Frivolous Waste of Time

Sci-fi, fantasy and video games

Little Inferno for Wii U, PC, iOS, OS X, Linux and Android

Well, this is an odd one. Little Inferno is certainly unique, I’ll have to give it that. From the creator of World of Goo comes the next logical step…a game about burning things in a virtual fireplace?

So, Little Inferno comprises almost entirely of burning things in a fireplace. You receive a series of catalogues, with later ones needing to be unlocked, filled with products that can be burnt, often producing particular effects. Burning creates more money, which is then used to buy more stuff to burn, with a wait period in place for new orders. The burning itself is accomplished by controlling the fire on the touch screen of the gamepad, and is curiously cathartic and fun. The main meat of the gameplay comes from finding ‘Combos’, combinations of items which are hinted at through clues. The first combo is called ‘Bike Pirate’, simply meaning you burn a bike and burn a toy pirate at the same time. They get pretty clever, and are needed to unlock new catalogues and proceed through the story.

Ah yes, the story. The ‘Little Inferno’ fireplace, a new product marketed at children by the ‘Tomorrow Corporation’ has been installed at the home of our protagonist. The world is gripped by cold, and burning these items is marketed as both fun, and the only way to keep you warm. You’ll receive periodic letters from a handful of characters who fill in the gaps and give the player snippets of information about this deeply strange and disturbing world. Little Inferno isn’t quite apocalyptic; it seems like a world on the cusp of an apocalypse, with everyone gripped by an unspoken foreboding about what’s coming. It’s also really funny, and has an ending that truly blindsided me. Little Inferno is a game which sticks in the mind not for its mechanics, but it’s truly disturbing world and darkly funny characters.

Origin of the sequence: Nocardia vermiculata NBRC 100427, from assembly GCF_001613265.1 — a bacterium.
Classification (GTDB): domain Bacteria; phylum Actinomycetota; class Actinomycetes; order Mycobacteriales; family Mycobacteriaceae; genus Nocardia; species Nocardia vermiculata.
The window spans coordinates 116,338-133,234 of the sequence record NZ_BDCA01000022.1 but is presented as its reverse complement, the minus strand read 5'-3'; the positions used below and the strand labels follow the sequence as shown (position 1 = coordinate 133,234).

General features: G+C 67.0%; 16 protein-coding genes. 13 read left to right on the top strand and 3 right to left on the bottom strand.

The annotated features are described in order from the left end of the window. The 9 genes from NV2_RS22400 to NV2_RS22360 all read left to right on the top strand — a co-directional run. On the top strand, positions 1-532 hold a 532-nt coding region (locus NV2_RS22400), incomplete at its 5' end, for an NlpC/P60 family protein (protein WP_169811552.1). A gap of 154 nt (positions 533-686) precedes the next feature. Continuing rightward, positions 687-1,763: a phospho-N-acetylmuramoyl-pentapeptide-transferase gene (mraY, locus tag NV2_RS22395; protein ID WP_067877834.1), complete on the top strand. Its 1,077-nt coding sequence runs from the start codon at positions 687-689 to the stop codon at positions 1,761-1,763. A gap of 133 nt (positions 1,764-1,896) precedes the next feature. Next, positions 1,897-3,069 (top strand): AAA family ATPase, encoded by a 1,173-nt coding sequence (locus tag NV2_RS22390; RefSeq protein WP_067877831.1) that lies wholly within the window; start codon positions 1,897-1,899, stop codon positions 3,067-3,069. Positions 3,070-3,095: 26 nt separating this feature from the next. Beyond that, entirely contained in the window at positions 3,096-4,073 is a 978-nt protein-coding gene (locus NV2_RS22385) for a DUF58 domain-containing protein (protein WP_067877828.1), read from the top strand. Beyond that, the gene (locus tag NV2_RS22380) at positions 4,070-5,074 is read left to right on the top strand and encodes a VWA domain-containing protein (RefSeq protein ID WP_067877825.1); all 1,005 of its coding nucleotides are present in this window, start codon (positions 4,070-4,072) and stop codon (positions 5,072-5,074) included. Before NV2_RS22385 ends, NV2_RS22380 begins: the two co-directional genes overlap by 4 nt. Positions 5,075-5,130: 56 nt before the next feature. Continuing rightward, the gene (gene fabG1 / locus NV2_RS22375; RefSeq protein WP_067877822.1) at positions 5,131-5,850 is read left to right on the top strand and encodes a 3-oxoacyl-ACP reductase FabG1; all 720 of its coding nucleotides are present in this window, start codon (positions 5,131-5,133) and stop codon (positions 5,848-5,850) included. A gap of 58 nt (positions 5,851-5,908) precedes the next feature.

The style of the game is reminiscent of World of Goo, with lots of buggy eyes and cartoony visuals, but put through a black and white Victorian lens. Everything is exaggerated, and the effect is oddly creepy. The fire effects are good, they would very much have to be in a game like this. The music is excellent too, with a memorable and evocative main theme as well as an amusing jingle selling the Little Inferno fireplace.

Some have quibbled over the ‘value’ of this game, questioning the light gameplay. I suppose if what you’re after is raw gameplay, fair enough, but I actually sunk a reasonable amount of time into this game and found it genuinely really rewarding. I got it on sale though, so perhaps I’m feeling warmer towards it for that reason. Get it? Warmer? I’ll show myself out.

Anyway, Little Inferno is certainly unique, and whilst it’s gameplay isn’t particularly complex (but it is oddly compelling), it’s creepy atmosphere and dark sense of humour comfortably make up for it.little_inferno_kids

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